Sudden loss of permissions

This is a discussion on Sudden loss of permissions within the Tech Board forums, part of the Community Boards category; Hi, I'm new to Linux, C programming and this forum, so I apologize if my question is out of place ...

  1. #1
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    Sudden loss of permissions [solved]

    Hi,

    I'm new to Linux, C programming and this forum, so I apologize if my question is out of place here but I'm hoping some of you could help me out.

    I've been writing some simple C programs under Linux for a class I'm taking. Since I'm not a Linux user, I've been running Ubuntu in a virtual machine (VMare in case that's somehow relevant). Everything has been working fine until today I start up the VM and try to execute one of my programs ("mydiff" - one of the assignments for my course), only to get the following:

    bash: ./mydiff: Permission denied

    The first thing I tried was changing the file permissions, though I have no idea why they would have changed themselves, but I still have read and write permissions on the file. I noticed there was a checkbox for "allow executing file as program," which I enabled. Upon doing so I now receive this:

    bash: ./mydiff: cannot execute binary file

    So at this point I was pretty confused and since I only run the virtual machine for the purpose of C programming and don't have anything else on it, I decided to just copy my C programs over to Windows, delete the entire virtual machine and create a new one. I did that, copied the C files over again and am still getting the same error!

    Note: this is NOT just happening with that one mydiff program but with ALL of my C programs. When I delete the binaries and compile new ones using the makefiles, I still get the same error.

    Does anyone have an idea what is the cause of this?

    Taylor
    Last edited by ExAmerican; 12-12-2010 at 10:30 PM.

  2. #2
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    Is your executable compiled on linux with gcc?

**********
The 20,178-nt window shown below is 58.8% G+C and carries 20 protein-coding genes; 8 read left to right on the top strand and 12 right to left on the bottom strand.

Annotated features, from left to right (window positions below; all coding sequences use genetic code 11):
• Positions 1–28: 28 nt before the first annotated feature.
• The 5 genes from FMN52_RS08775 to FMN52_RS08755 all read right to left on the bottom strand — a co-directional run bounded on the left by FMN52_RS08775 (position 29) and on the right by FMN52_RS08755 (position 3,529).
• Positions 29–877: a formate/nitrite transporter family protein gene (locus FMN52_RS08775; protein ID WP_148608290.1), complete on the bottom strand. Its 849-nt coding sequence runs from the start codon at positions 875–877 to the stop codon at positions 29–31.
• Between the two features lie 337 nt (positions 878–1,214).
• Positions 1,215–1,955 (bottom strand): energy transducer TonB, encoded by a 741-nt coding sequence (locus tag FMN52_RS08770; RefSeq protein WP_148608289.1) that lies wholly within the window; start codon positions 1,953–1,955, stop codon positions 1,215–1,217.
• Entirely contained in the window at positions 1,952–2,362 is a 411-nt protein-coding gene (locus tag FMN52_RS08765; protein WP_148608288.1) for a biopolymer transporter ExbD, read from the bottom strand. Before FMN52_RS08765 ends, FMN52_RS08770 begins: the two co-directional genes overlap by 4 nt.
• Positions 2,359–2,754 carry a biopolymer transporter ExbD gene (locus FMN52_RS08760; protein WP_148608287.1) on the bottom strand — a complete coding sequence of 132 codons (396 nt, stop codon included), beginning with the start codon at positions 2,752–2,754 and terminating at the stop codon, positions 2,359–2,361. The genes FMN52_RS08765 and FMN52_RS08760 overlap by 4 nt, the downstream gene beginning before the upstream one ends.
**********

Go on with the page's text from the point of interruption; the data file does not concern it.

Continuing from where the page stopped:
What's the output of ls -l myprogram ? # myprogram is your executable

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    Thanks for the quick response!

    Quote Originally Posted by Bayint Naung View Post
    Is your executable compiled on linux with gcc?
    What's the output of ls -l myprogram ? # myprogram is your executable
    The program is compiled with gcc. We have very strict coding guidelines in this course so actually we have to compile with: -ansi -pedantic -Wall -c -g -D_XOPEN_SOURCE=500 (not sure if that may be relevant or not).

    ls -l mydiff gives me:
    -rwxr-xr-x 1 taylor taylor 5920 2010-12-12 17:58 mydiff

  4. #4
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    It seems you've execute permission.
    If your code is compiled with gcc(on your vm), ./mydiff should work...

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    Hah yes I also agree that it SHOULD work but for some reason it doesn't!

    Yes the code is compiled on my vm. Like I said, I have also tried rebuilding it by deleting the binaries and recompiling the source but I always have the same problem.

    taylor@ubuntu:~/SysProg/1A$ ls -l mydiff
    -rw-rw-rw- 1 taylor taylor 5920 2010-12-12 21:13 mydiff
    taylor@ubuntu:~/SysProg/1A$ ./mydiff
    bash: ./mydiff: Permission denied

    taylor@ubuntu:~/SysProg/1A$ ls -l mydiff
    -rwxrwxrwx 1 taylor taylor 5920 2010-12-12 21:13 mydiff
    taylor@ubuntu:~/SysProg/1A$ ./mydiff
    bash: ./mydiff: cannot execute binary file
    Last edited by ExAmerican; 12-12-2010 at 10:16 PM.

  6. #6
    Registered User whiteflags's Avatar
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    Just to verify, the current working directory is also the directory where mydiff is located, correct? You need to cd to the place where mydiff is before ./mydiff works.

  7. #7
    and the hat of wrongness Salem's Avatar
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    You've got -c in the command line.

    linux - gcc compiled binaries give "cannot execute binary file" - Stack Overflow

    Example
    Code:
    $ gcc foo.c -lm
    $ ls -l a.out 
    -rwxr-xr-x 1 sc sc 7221 2010-12-13 05:18 a.out
    $ file a.out 
    a.out: ELF 32-bit LSB executable, Intel 80386, version 1 (SYSV), dynamically linked (uses shared libs), for GNU/Linux 2.6.15, not stripped
    $ gcc -c foo.c
    $ ls -l foo.o
    -rw-r--r-- 1 sc sc 1520 2010-12-13 05:18 foo.o
    $ file foo.o
    foo.o: ELF 32-bit LSB relocatable, Intel 80386, version 1 (SYSV), not stripped
    If you dance barefoot on the broken glass of undefined behaviour, you've got to expect the occasional cut.
    If at first you don't succeed, try writing your phone number on the exam paper.
    I support http://www.ukip.org/ as the first necessary step to a free Europe.

  8. #8
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    Maybe can you create simple C file.
    say hello.c
    and type

    Code:
    #include <stdio.h>
    
    int main(void)
    {
      printf("Hello World!\n");
      return 0;
    }
    and compile with
    > gcc hello.c
    > ./a.out

  9. #9
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    @ Salem - yes you are correct, I just came to the same conclusion myself.

    Compiling with just "-ansi -pedantic -Wall -g -D_XOPEN_SOURCE=500" creates a working binary that runs without problems.

    Thanks to everyone for your input!

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